Carry a Gun—Without a Permit

Remember it is “The Right to Keep and Bear Arms” not the privilege. Because it is a right and not a privilege that right extends to all including women, LGBT people, people of color, atheists, Jews, Muslims, folks with long hair and tattoos, people who ride motorcycles instead of cars.  When you start infringing on rights because someone doesn’t like the politics of another person or anyone of a number of things then you have pointed your skis down the slippery slope of changing a right to a privilege.

One of the more insidious elements of gun control is well documented by Jews for the Preservation of Firearms Ownership, who have numerous articles documenting how many of the anti-gun laws were aimed at limiting the ownership of guns by members of minority communities.

From Reason:

If you have to ask permission, it’s a privilege, not a right. And maybe you shouldn’t bother to ask.

Well, the philosophical rationale should be clear; if you have to ask permission, it’s a privilege, not a right. Permission can be rescinded, and is always exercised at the sufferance of whoever is empowered to say “yes” or “no.” A license to speak your mind granted in place of First Amendment protections, or an annual fee to keep the cops from tossing your house as a substitute for Fourth Amendment restrictions on search and seizure, might give you a little breathing room, but each breath would be drawn in the shadow of fears about lost paperwork or pissed-off officials. Owning and carrying the means to defend yourself is no different, with the rights embodied in the Second Amendment at odds with any requirement that their exercise requires a stack of forms filled out and filed.

May 2, 2017

“The eight-year assault on your Second Amendment freedoms has come to a crashing end,” President Trump claimed on Friday while addressing a National Rifle Association gathering in Atlanta. “No longer will federal agencies be coming after law-abiding gun owners.”

Well, that’s a relief. I was afraid the feds were risking repetitive strain injuries. It’s time for them to change things up and bash on some other freedoms. Somehow, I’m sure we can count on them to do just that.

But relief for self-defense rights might well be a thing, especially outside the nation’s capital. Look, for example, at the growing ranks of states recognizing people’s right to discreetly carry weapons without first seeking government approval.

That’s a practice I sometimes jokingly call “New York carry,” though I inevitably confuse people when I do. New York doesn’t encourage carrying a gun without a permit, they protest! Well, actually, it kind of does. When I worked in New York City in the 1990s, getting permission to just legally own a handgun was an ordeal (which I’ve described elsewhere), and a carry permit was out of the question for anybody who wasn’t well connected. For a while, I worked a job that had me returning to my apartment at 4th Street and Avenue B—a gentrifying but still sketchy neighborhood at the time—in the wee hours of the morning. The criminals, along the route, it seemed, had never received the memo about the city’s restrictive gun laws. Believe me, I carried.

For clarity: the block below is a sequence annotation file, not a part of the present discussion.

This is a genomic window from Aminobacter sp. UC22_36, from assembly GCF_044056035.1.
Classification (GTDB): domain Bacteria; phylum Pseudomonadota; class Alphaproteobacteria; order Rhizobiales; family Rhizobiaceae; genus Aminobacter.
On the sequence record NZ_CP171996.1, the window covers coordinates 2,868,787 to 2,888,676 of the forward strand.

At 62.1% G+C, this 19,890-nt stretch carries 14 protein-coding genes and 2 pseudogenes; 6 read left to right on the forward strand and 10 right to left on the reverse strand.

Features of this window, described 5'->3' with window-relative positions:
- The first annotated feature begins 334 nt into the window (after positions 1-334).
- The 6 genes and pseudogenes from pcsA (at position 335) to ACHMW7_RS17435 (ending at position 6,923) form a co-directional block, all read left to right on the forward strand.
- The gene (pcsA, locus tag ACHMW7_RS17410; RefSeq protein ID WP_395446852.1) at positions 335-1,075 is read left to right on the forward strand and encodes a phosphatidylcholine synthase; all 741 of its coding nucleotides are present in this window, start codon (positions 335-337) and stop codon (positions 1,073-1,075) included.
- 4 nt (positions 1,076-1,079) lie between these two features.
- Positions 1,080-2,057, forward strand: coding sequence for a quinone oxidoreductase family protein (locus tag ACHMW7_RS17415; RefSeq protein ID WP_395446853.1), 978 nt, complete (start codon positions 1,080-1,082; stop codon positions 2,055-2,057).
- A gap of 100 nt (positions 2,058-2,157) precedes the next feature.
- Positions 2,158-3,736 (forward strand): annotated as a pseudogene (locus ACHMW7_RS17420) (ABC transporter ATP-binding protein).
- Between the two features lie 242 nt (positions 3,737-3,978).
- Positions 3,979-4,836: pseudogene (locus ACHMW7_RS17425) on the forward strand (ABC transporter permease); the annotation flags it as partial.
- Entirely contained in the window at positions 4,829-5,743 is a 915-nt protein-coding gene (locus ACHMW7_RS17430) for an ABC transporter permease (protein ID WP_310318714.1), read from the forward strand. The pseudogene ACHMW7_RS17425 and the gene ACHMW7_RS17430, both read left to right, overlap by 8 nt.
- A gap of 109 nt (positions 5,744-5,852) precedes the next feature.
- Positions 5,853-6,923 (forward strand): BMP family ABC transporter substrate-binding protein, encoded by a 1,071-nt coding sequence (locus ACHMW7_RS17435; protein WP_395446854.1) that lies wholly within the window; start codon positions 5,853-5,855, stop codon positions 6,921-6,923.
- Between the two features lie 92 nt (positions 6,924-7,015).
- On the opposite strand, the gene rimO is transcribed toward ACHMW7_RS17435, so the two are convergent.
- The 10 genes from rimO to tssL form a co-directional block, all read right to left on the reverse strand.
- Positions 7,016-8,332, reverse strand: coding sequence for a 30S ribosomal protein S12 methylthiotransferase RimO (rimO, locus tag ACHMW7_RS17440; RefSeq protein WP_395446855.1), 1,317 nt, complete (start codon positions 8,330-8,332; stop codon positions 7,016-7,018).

I met others who did the same. With the city’s tight restrictions, most of the guns they owned were already off the books, putting carry permits that much further out of reach. But people still felt the need for protection for themselves and their families. And so they did what they considered necessary and right whether lawmakers liked it or not: New York carry.

When done legally, as is increasingly possible across the country, toting a gun without a permit is often called “constitutional carry” based on the argument that the Constitution is all the license Americans need to exercise their rights. Texas, which loosened some gun restrictions in recent years, may be the next state to drop requirements for concealed carry permits. But if Texans don’t move fast, Alabama could beat them to the punch. Or South Carolina could do the honors. Even Wisconsin is considering eliminating permit requirements for concealed carry, with the endorsement of State Attorney General Brad Schimel.

But they’re all laggards. New Hampshire eliminated the requirement for concealed carry permits in February. North Dakota did the same a month later. Missouri had them beat, with a measure passed last fall. South Dakota would have followed suit, if the governor hadn’t vetoed the bill while insisting that threatening people with arrest and confinement to a cage for carrying the means of self-defense constitutes “protecting the lives of our citizens.”

In all, 14 states now have some form of constitutional carry—starting with Vermont, which never imposed any restrictions to begin with. Montana eliminated restrictions in 1991, with other states following. Note that some of those 14 states limit full enjoyment of the freedom to state residents, according to

Complete article and comments at:

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